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Effect of codeine and loperamide on upper intestinal transit and absorption in normal subjects and patients with postvagotomy diarrhoea.
  1. J D O'Brien,
  2. D G Thompson,
  3. A McIntyre,
  4. W R Burnham,
  5. E Walker
  1. Department of Gastroenterology, London Hospital, Whitechapel.

    Abstract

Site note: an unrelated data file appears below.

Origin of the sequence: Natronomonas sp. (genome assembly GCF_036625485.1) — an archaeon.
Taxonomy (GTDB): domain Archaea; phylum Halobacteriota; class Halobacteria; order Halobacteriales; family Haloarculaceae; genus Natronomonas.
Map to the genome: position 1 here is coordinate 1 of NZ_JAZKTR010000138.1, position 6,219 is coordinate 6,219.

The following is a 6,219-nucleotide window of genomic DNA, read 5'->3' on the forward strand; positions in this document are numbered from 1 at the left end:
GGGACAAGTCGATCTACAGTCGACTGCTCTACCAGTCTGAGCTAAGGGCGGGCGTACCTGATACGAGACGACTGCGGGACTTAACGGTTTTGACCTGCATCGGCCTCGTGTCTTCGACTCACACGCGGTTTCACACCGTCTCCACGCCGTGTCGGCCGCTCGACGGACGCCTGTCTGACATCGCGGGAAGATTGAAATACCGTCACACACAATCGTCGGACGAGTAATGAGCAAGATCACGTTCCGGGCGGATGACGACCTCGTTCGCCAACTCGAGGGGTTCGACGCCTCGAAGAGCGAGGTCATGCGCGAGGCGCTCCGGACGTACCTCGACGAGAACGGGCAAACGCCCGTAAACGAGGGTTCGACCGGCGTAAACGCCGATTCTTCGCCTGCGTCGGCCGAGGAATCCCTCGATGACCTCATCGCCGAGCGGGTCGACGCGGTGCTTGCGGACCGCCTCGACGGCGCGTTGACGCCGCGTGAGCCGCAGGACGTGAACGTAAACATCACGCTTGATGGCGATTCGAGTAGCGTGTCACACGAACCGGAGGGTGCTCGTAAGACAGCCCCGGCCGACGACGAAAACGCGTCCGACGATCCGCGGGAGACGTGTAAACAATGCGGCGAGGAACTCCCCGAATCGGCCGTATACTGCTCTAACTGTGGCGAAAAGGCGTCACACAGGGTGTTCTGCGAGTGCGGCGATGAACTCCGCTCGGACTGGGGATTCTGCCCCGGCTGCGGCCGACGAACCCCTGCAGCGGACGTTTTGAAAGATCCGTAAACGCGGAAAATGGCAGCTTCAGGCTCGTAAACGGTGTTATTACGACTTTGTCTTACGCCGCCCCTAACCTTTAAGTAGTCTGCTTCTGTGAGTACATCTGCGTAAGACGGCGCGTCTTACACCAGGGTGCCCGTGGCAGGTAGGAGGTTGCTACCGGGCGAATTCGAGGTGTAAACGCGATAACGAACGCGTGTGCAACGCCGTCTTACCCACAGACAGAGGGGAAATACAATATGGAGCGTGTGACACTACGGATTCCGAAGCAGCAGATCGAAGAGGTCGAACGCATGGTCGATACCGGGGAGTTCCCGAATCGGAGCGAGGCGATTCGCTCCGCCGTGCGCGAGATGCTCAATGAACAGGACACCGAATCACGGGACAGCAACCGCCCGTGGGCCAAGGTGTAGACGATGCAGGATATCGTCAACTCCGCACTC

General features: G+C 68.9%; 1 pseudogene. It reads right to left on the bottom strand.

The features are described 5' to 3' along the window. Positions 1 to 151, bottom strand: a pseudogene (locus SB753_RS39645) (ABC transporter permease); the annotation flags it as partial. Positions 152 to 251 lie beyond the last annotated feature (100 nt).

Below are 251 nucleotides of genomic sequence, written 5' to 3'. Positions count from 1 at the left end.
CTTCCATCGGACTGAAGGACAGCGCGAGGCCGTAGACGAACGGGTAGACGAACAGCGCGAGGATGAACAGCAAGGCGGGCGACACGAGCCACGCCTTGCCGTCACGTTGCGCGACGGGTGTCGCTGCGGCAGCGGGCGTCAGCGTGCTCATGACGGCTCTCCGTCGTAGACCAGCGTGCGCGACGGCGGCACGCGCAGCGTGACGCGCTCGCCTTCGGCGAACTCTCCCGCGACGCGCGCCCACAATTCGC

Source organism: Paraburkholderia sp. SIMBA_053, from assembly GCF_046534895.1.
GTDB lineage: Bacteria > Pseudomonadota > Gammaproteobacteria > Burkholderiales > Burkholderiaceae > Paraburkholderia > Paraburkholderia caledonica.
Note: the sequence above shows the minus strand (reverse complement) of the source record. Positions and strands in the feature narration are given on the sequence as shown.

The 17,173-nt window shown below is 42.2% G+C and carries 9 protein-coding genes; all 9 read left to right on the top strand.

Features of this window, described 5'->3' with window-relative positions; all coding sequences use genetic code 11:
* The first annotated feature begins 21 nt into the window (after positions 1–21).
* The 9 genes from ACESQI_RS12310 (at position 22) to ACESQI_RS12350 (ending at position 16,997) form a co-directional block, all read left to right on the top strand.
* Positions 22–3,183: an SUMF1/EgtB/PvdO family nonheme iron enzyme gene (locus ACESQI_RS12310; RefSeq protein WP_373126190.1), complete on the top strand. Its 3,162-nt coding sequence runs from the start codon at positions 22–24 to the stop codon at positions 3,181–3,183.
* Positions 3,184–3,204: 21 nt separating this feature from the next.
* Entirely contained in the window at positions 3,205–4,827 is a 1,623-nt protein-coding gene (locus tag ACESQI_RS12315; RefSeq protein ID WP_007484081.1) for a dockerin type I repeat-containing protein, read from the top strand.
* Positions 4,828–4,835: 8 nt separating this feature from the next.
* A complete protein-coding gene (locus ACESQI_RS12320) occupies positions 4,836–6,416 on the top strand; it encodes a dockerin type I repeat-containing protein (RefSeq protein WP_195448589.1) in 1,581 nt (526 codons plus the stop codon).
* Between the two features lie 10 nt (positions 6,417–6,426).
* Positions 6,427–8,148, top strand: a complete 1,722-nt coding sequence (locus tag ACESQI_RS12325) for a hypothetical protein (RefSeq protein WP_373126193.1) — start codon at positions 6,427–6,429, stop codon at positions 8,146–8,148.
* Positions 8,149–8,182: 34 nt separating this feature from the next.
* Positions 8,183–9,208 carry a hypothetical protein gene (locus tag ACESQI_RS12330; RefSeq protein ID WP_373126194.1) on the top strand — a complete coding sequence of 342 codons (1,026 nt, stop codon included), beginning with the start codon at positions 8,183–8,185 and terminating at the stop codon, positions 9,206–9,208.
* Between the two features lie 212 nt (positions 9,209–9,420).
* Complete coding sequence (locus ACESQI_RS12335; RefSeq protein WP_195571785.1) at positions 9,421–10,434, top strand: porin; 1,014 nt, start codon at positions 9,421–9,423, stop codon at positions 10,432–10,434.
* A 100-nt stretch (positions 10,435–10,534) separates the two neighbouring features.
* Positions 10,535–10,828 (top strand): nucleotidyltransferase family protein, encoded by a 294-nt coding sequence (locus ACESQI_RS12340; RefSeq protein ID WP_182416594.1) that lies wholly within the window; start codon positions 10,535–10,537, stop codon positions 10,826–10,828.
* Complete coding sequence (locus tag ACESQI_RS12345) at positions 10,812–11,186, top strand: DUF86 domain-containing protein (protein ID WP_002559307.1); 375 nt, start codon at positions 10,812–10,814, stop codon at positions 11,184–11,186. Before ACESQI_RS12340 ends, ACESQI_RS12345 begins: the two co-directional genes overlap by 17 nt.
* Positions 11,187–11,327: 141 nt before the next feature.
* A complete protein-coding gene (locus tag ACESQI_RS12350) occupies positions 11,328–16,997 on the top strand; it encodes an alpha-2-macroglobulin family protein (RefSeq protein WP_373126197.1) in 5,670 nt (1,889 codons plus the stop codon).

Patients with chronic severe diarrhoea after truncal vagotomy and pyloroplasty are often difficult to treat using conventional antidiarrhoeal drugs and remain severely disabled. We examined the effect of two drugs, codeine phosphate and loperamide, on upper intestinal transit and carbohydrate absorption, measured non-invasively by serial exhaled breath hydrogen monitoring, in patients with postvagotomy diarrhoea who had previously failed to gain relief from drug therapy. Orocaecal transit was consistently faster in these patients than a group of controls and was associated with malabsorption of glucose. Codeine phosphate 60 mg significantly delayed transit in patients and controls and was associated with a reduction in glucose malabsorption and improvement in symptoms. Loperamide also delayed transit and improved symptoms, but the doses required for this effect (12-24 mg) were higher than usually considered necessary in secretory diarrhoea. These studies indicate that rapid intestinal nutrient transit and associated malabsorption is a factor in the development of diarrhoea postvagotomy and that symptomatic relief can be achieved in most patients by more rational use of existing drugs.

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